employer has conducted appropriate air sampling for lead in the past 12 
months, he or she may use these results, provided they are applicable to 
the same employee tasks and exposure conditions and meet the 
requirements for accuracy as specified in the standard. As with 
objective data, if such results are relied upon for the initial 
determination, your employer must establish and maintain a record as to 
the relevancy of such data to current job conditions.
    If there have been any employee complaints of symptoms which may be 
attributable to exposure to lead or if there is any other information or 
observations which would indicate employee exposure to lead,

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this must also be considered as part of the initial determination.
    If this initial determination shows that a reasonable possibility 
exists that any employee may be exposed, without regard to respirators, 
over the action level, your employer must set up an air monitoring 
program to determine the exposure level representative of each employee 
exposed to lead at your workplace. In carrying out this air monitoring 
program, your employer is not required to monitor the exposure of every 
employee, but he or she must monitor a representative number of 
employees and job types. Enough sampling must be done to enable each 
employee's exposure level to be reasonably represent full shift 
exposure. In addition, these air samples must be taken under conditions 
which represent each employee's regular, daily exposure to lead. 
Sampling performed in the past 12 months may be used to determine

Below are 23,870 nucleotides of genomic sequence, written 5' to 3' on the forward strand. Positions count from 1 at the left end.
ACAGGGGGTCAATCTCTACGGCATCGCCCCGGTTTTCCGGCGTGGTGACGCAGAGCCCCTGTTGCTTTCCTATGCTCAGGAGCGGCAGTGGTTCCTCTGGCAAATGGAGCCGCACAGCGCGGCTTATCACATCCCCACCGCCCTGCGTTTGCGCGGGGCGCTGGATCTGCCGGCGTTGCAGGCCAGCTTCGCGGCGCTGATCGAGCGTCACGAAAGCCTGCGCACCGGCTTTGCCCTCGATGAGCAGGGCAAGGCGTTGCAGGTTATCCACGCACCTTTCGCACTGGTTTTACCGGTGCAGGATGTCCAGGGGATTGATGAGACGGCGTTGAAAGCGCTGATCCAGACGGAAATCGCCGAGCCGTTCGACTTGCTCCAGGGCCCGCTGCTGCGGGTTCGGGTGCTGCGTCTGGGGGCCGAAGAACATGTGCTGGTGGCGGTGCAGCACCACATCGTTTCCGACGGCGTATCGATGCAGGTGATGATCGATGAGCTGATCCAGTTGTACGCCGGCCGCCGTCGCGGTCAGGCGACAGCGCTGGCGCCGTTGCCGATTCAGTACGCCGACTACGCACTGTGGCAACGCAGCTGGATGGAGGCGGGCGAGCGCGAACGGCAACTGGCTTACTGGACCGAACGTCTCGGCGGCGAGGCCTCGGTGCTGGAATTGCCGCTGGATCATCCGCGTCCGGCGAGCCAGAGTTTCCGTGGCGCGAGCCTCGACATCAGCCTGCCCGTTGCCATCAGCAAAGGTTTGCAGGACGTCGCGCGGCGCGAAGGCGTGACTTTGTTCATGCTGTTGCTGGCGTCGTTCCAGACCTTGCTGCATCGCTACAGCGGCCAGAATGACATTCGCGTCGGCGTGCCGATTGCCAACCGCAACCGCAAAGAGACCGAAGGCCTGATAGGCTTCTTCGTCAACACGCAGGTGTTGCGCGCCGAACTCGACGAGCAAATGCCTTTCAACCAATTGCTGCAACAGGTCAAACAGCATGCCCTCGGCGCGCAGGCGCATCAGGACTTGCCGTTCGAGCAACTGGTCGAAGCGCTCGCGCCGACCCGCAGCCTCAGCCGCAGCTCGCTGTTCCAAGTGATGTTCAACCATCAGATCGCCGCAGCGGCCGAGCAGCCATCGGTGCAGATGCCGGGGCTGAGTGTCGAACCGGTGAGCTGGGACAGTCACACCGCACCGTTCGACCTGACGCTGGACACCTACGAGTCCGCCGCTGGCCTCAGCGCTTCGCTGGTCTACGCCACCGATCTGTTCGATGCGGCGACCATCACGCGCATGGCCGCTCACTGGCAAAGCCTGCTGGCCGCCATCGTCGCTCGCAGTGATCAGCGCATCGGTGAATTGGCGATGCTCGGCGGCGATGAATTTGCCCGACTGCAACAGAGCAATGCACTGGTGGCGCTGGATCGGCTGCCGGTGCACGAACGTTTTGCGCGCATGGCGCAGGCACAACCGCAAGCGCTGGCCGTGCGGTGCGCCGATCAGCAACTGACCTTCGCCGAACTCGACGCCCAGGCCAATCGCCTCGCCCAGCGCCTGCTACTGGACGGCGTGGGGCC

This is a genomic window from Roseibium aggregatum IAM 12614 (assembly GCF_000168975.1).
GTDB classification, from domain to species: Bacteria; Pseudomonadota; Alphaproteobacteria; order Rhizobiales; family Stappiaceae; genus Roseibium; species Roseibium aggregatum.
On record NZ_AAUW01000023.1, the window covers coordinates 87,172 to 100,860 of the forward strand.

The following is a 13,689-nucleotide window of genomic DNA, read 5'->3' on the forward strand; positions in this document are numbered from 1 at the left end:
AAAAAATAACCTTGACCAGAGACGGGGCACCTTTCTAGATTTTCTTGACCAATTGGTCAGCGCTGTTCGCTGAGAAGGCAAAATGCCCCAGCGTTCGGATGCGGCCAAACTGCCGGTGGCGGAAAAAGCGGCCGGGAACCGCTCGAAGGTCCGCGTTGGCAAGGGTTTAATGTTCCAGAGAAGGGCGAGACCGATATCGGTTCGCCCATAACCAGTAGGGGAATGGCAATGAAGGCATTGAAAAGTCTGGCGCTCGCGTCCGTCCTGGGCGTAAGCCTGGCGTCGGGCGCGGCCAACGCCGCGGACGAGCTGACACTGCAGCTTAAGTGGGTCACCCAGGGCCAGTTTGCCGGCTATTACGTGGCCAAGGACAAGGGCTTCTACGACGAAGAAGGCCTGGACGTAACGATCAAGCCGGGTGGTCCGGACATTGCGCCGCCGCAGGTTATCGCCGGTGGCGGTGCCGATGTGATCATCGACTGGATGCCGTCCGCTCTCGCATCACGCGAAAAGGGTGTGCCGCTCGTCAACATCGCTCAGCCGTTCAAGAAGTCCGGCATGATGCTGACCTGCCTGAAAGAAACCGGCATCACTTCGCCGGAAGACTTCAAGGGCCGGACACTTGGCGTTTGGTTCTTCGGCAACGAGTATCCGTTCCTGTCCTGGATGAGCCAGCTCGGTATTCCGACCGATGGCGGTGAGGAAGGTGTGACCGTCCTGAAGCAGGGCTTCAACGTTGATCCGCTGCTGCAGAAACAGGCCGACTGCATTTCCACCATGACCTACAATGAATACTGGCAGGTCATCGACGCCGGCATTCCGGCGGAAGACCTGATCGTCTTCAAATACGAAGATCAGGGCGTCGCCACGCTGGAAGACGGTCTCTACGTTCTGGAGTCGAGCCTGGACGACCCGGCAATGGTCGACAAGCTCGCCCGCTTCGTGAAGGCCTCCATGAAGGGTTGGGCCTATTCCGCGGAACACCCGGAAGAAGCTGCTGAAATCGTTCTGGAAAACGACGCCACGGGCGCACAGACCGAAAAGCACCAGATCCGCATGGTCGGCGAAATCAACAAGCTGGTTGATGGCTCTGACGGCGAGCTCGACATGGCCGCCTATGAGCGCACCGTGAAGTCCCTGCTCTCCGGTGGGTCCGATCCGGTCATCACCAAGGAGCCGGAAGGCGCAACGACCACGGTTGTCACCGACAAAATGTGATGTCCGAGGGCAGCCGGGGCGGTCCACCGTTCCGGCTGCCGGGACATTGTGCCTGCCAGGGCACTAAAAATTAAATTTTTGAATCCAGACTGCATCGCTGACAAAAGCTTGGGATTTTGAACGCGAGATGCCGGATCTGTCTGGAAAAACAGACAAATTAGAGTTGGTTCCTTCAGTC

exposures above the action level if such sampling was conducted during 
work activities essentially similar to present work conditions.
    The standard lists certain tasks which may likely result in 
exposures to lead in excess of the PEL and, in some cases, exposures in 
excess of 50 times the PEL. If you are performing any of these tasks, 
your employer must provide you with appropriate respiratory protection, 
protective clothing and equipment, change areas, hand washing 
facilities, biological monitoring, and training until such time that an 
exposure assessment is conducted which demonstrates that your exposure 
level is below the PEL.
    If you are exposed to lead and air sampling is performed, your 
employer is required to notify you in writing within 5 working days of 
the air monitoring results which represent your exposure. If the results 
indicate that your exposure exceeds the PEL (without regard to your use 
of a respirator), then your employer must also notify you of this in 
writing, and provide you with a description of the corrective action 
that has been taken or will be taken to reduce your exposure.
    Your exposure must be rechecked by monitoring, at least every six 
months if your exposure is at or over the action level but below the 
PEL. Your employer may discontinue monitoring for you if 2 consecutive 
measurements, taken at least 7 days apart, are at or below the action 
level. Air monitoring must be repeated every 3 months if you are exposed 
over the PEL. Your employer must continue monitoring for you at this 
frequency until 2 consecutive measurements, taken at least 7 days apart, 
are below the PEL but above the action level, at which time your 
employer must repeat monitoring of your exposure every six months and 
may discontinue monitoring only after your exposure drops to or below 
the action level. However, whenever there is a change of equipment, 
process, control, or personnel or a new type of job is added at your 
workplace which may result in new or additional exposure to lead, your 
employer must perform additional monitoring.

                III. Methods of Compliance--Paragraph (E)

    Your employer is required to assure that no employee is exposed to 
lead in excess of the PEL as an 8-hour TWA. The interim final standard 
for lead in construction requires employers to institute engineering and 
work practice controls including administrative controls to the extent 
feasible to reduce employee exposure to lead. Where such controls are 
feasible but not adequate to reduce exposures below the PEL they must be 
used nonetheless to reduce exposures to the lowest level that can be 
accomplished by these means and then supplemented with appropriate 
respiratory protection.